Dead Men Do Tell Tales: The Strange and Fascinating Cases of a Forensic Anthropologist by William R Maples, PhD and Michael Browning
p20: People began to see that something more goes to the composition of a fine murder than two blockheads to kill and be killed–a knife–a purse–and a dark lane. Design, gentlemen, grouping, light and shade, poetry, sentiment, are now deemed indispensable to attempts of this nature. –Thomas De Quincey, On Murder Considered as One of the Fine Arts
p21: …the hissing, malignant envy that is the curse of university life at all times and in all places; the constant struggle to get published, to win tenure, to carve out a niche and be recognized in one’s field–all these torments are well known in Academe, and have been known to drive some people mad, even to suicide.
p35: There are times when you might walk into this room and know right away we’ve been working on something fresh. Sometimes the odors are ghastly. Sometimes, believe it or not, they are appetizing. Strange to say, when I was in my old laboratory in the Florida Museum of Natural History, people would come in and say: ‘What’s cooking?’ or ‘That sure smells good.’ When they found out it was a freshly burned human body they would go green and rush out.
p47: The general rule of thumb for the rate of decomposition is: one week in the open air equals two weeks in water, equals eight weeks underground. The horrific picture of ‘worms’ devouring a buried corpse is false. Flies will lay eggs on a body even before it is dead, and their wriggling, wormlike larvae, known as maggots, will hatch out in just under twenty-four hours. The cycle is so regular that it can sometimes be used to establish time of death. But maggots cannot live underground….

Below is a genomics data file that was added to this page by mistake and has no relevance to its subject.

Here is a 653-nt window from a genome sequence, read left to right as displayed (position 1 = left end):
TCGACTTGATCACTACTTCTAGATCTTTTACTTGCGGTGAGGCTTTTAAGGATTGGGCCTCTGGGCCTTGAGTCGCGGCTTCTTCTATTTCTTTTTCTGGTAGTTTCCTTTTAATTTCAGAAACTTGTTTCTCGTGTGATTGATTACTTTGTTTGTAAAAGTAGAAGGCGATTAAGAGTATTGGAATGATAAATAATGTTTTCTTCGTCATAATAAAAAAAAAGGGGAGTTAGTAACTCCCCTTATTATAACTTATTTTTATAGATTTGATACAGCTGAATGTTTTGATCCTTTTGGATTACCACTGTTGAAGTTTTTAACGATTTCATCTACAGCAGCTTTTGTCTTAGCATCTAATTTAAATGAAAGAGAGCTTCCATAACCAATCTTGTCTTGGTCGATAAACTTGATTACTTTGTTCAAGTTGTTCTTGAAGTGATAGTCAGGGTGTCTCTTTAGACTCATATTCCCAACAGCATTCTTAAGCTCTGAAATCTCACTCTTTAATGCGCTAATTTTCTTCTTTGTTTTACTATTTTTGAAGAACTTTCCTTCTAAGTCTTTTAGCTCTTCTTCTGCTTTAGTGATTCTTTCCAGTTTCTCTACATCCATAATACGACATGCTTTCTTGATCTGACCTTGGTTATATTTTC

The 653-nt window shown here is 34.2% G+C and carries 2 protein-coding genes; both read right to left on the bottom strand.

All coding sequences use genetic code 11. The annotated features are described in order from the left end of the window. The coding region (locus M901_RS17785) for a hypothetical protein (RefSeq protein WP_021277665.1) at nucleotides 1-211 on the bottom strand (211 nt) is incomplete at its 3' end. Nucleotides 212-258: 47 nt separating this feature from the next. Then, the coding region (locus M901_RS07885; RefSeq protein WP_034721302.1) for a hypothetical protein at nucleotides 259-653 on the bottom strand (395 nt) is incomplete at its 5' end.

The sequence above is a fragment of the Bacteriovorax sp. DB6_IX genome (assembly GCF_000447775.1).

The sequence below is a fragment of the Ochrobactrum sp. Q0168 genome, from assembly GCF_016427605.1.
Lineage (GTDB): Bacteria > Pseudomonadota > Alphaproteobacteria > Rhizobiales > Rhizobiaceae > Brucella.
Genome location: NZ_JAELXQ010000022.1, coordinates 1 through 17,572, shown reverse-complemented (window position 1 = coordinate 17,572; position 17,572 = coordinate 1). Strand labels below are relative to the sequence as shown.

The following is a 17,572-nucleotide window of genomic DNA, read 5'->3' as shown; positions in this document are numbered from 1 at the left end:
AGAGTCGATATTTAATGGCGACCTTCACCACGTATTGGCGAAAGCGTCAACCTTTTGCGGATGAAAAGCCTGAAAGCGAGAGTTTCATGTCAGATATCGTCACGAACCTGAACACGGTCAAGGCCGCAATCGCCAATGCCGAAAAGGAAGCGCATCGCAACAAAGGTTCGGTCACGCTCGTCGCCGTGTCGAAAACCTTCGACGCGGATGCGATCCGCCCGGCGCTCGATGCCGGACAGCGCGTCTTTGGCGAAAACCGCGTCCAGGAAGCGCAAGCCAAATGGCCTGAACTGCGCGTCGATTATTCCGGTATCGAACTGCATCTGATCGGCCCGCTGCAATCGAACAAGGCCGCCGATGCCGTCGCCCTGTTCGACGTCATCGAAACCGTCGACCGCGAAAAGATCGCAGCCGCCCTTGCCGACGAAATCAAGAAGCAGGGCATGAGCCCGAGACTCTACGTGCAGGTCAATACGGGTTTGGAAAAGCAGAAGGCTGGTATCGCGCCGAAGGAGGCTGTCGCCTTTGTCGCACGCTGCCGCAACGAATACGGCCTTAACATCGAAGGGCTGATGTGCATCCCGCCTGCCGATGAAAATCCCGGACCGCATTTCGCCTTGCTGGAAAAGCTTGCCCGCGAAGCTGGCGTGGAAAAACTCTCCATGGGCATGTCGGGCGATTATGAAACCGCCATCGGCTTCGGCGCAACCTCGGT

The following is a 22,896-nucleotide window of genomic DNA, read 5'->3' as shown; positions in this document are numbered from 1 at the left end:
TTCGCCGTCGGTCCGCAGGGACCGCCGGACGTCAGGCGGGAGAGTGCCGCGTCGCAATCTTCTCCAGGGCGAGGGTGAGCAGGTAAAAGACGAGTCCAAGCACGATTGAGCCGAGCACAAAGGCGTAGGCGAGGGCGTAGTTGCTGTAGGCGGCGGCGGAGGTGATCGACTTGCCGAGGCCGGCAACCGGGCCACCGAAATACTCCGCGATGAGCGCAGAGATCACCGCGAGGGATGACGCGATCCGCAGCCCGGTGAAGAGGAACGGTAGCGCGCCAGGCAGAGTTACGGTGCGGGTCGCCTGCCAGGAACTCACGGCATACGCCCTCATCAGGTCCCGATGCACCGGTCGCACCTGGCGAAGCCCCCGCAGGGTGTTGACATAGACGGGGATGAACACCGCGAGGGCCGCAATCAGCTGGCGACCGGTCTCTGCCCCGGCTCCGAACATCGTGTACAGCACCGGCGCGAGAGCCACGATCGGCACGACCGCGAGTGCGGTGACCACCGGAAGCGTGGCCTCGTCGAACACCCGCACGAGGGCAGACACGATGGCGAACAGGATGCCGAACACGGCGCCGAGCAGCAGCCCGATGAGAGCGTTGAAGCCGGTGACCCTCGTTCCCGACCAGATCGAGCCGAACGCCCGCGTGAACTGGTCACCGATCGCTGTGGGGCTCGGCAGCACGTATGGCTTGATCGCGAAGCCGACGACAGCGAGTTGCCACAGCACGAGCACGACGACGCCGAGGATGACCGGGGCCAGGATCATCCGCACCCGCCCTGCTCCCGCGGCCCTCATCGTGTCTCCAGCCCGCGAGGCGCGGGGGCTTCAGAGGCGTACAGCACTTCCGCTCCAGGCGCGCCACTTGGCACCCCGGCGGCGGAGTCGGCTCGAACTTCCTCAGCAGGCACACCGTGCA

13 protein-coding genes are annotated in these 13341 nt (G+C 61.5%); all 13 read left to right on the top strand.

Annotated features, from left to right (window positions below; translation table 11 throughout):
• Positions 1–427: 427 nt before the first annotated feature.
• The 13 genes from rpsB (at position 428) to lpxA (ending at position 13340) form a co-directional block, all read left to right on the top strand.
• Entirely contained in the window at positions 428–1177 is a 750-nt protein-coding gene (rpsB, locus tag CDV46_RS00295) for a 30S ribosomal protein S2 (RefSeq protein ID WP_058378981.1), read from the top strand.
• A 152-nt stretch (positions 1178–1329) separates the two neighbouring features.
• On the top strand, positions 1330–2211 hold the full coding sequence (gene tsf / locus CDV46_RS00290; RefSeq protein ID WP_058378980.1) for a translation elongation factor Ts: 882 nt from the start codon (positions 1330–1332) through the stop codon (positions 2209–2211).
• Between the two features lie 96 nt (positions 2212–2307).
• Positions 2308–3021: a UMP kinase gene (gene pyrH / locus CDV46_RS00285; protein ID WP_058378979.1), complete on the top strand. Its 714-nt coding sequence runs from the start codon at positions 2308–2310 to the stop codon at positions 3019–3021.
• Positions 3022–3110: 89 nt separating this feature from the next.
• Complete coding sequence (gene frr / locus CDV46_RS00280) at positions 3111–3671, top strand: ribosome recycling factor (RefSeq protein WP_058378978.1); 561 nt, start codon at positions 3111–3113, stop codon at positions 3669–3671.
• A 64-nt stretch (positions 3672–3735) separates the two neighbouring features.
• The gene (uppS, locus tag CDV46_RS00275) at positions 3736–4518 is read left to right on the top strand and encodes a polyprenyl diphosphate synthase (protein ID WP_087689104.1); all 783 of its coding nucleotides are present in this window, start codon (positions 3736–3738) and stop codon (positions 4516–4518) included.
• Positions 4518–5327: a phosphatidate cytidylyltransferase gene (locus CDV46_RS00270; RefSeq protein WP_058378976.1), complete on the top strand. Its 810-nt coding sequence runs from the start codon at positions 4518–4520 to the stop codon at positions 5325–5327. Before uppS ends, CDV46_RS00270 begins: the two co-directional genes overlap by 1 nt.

Maggots are tough, resourceful creatures. They have been known to feast on the remains of cyanide-poisoning victims and happily thrive on them. They have a covering of chitin that is almost impervious to everything but flamethrowers. They have evolved so as to live out their lives amid surroundings that would make most people faint with nausea; yet for them our corpses are delightful, a fragrant Elysium dripping with nectar and ambrosia. I have seen exultant maggots hopping like popcorn over the decaying remains of a human body, seething an glad myriads, leaping as high as eighteen inches in the air, falling on the floor in a soft, pattering noise, like gentle rainfall. They attack not at random, but in concert, like shoals of hungry piranhas. I have known maggots to attack a body so zestfully that, over the space of a few hours, their combined jostling can shove the false teeth out of a dead man’s mouth.
p49: A buried body can be devilishly difficult to find. In fact, except for the rare accident, buried bodies are seldom found, unless someone confesses to their whereabouts. Even then, it may prove extraordinarily difficult to locate the actual grave, because of changes in vegetation or terrain, or the confused state of mind of the individual who did the digging. ‘It was dark. I couldn’t really see. I think it was around here somewhere.’ … But if no one talks, and the burial remains secret, and the grave ages a bit, then finding a buried body is in the truth the rarest of accidents.
pp103 This requires some explanation, particularly at airports. I always make a point of telling the airline ticket agent just how many skulls I have with me in my luggage–not to shock her, but to make sure, in case the plane crashes, investigators will know why there were more skulls than passengers aboard. This is mere professional courtesy to my colleagues, who will have to pick through my remains in the event of an accident.
pp118- The instruments of murder are manifold as the unlimited human imagination. Apart from the obvious–shotguns, rifles, pistols, knives, hatches and axes–I have seen meat cleavers, machetes, ice picks, bayonets, hammers, wrenches, screwdrivers, crowbars, prybars, two-by-fours, tree limbs, jack handles (which are not ‘tire irons’; nobody carries tire irons anymore), building blocks, crutches, artificial legs, brass bedposts, pipes, bricks, belts, neckties, pantyhose, ropes, bootlaces, towels and chains–all these things and more, used by human beings to dispatch fellow human beings into eternity. I have never seen a butler use a candelabrum! Such recherché elegance is apparently confided to England. I did see a pair of sneakers used to kill a woman, and they left distinctive tread marks where the murderer stepped on her throat and crushed the life from her. I have not seen an icicle used to stab someone, though it is said to be the perfect weapon, because it melts afterward. But I do know of a case in which a man was bludgeoned to death with a frozen ham.